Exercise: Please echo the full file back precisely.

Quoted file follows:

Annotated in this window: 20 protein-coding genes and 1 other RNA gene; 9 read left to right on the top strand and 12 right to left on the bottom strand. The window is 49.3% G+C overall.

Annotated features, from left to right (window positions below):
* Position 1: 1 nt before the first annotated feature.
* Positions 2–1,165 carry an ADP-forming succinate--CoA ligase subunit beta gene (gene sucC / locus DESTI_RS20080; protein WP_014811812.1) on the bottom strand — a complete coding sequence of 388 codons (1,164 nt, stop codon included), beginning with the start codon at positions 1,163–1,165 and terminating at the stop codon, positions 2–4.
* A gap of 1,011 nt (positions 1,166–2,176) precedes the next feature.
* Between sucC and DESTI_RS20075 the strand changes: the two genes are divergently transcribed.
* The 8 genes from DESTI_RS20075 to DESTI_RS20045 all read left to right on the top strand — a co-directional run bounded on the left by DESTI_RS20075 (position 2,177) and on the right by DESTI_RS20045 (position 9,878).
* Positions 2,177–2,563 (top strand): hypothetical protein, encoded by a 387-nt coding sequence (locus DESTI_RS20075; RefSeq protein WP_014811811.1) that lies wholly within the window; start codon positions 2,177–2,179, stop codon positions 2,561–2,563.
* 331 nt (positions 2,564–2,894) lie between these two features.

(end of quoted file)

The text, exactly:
Annotated in this window: 20 protein-coding genes and 1 other RNA gene; 9 read left to right on the top strand and 12 right to left on the bottom strand. The window is 49.3% G+C overall.

Annotated features, from left to right (window positions below):
* Position 1: 1 nt before the first annotated feature.
* Positions 2–1,165 carry an ADP-forming succinate--CoA ligase subunit beta gene (gene sucC / locus DESTI_RS20080; protein WP_014811812.1) on the bottom strand — a complete coding sequence of 388 codons (1,164 nt, stop codon included), beginning with the start codon at positions 1,163–1,165 and terminating at the stop codon, positions 2–4.
* A gap of 1,011 nt (positions 1,166–2,176) precedes the next feature.
* Between sucC and DESTI_RS20075 the strand changes: the two genes are divergently transcribed.
* The 8 genes from DESTI_RS20075 to DESTI_RS20045 all read left to right on the top strand — a co-directional run bounded on the left by DESTI_RS20075 (position 2,177) and on the right by DESTI_RS20045 (position 9,878).
* Positions 2,177–2,563 (top strand): hypothetical protein, encoded by a 387-nt coding sequence (locus DESTI_RS20075; RefSeq protein WP_014811811.1) that lies wholly within the window; start codon positions 2,177–2,179, stop codon positions 2,561–2,563.
* 331 nt (positions 2,564–2,894) lie between these two features.